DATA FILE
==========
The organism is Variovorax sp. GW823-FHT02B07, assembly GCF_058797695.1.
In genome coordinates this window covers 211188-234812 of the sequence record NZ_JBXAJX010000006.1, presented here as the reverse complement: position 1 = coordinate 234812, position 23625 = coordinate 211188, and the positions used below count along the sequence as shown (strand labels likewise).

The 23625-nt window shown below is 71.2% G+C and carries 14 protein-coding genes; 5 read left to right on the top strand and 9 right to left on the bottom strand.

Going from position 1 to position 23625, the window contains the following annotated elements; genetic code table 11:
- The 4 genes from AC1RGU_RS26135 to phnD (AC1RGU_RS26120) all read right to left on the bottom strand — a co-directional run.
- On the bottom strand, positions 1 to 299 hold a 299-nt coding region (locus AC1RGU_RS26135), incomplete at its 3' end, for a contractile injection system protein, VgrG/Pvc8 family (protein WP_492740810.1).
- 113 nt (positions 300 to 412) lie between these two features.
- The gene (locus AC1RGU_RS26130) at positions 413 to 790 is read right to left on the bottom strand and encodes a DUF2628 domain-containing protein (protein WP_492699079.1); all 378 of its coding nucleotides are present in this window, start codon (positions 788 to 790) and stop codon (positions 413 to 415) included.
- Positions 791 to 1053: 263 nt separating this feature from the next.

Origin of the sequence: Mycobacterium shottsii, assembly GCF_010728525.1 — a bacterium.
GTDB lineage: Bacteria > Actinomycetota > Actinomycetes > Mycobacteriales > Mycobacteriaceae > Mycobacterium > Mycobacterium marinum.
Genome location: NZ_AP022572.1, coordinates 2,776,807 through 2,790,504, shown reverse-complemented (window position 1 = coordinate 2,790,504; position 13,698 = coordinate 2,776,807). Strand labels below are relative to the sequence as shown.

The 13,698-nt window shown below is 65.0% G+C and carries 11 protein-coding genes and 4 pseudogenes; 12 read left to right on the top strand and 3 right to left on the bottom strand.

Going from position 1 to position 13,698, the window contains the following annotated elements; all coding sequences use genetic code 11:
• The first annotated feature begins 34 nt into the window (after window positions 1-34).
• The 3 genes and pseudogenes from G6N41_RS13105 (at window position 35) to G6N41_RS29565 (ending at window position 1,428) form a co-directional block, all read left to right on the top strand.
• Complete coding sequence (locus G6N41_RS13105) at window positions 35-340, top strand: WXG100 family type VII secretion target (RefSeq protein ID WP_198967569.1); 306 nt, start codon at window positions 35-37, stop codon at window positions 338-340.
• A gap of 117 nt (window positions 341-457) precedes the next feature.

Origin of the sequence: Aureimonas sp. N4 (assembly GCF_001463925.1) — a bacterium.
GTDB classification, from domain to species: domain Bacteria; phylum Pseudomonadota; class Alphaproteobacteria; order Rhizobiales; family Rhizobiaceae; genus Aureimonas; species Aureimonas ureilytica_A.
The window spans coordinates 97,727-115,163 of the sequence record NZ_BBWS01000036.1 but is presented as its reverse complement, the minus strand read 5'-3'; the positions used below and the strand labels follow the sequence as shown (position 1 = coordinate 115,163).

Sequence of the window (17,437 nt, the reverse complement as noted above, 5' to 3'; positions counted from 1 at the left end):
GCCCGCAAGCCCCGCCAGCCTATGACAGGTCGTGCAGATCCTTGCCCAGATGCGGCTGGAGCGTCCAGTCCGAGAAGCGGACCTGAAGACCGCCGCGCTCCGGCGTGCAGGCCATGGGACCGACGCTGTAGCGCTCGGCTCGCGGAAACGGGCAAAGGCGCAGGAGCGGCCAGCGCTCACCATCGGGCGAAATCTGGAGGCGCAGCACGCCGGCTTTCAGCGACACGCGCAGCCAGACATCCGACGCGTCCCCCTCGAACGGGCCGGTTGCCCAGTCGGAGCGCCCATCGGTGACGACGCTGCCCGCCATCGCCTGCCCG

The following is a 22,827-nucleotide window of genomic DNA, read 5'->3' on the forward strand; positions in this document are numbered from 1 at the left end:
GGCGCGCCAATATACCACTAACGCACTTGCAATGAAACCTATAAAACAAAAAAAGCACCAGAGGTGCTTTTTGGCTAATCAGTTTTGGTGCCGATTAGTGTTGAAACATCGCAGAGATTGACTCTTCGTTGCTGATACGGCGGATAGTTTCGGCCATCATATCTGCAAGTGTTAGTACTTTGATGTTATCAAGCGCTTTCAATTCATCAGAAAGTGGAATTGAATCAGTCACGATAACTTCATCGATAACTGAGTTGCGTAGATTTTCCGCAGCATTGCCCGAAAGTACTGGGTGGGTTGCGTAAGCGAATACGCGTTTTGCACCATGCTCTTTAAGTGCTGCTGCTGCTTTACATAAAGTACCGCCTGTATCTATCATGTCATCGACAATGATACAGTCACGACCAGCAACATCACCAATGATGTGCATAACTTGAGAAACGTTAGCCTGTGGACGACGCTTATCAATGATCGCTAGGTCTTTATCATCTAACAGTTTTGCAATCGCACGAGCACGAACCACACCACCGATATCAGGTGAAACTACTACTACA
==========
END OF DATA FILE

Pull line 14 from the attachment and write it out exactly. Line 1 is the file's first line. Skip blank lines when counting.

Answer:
Going from position 1 to position 13,698, the window contains the following annotated elements; all coding sequences use genetic code 11: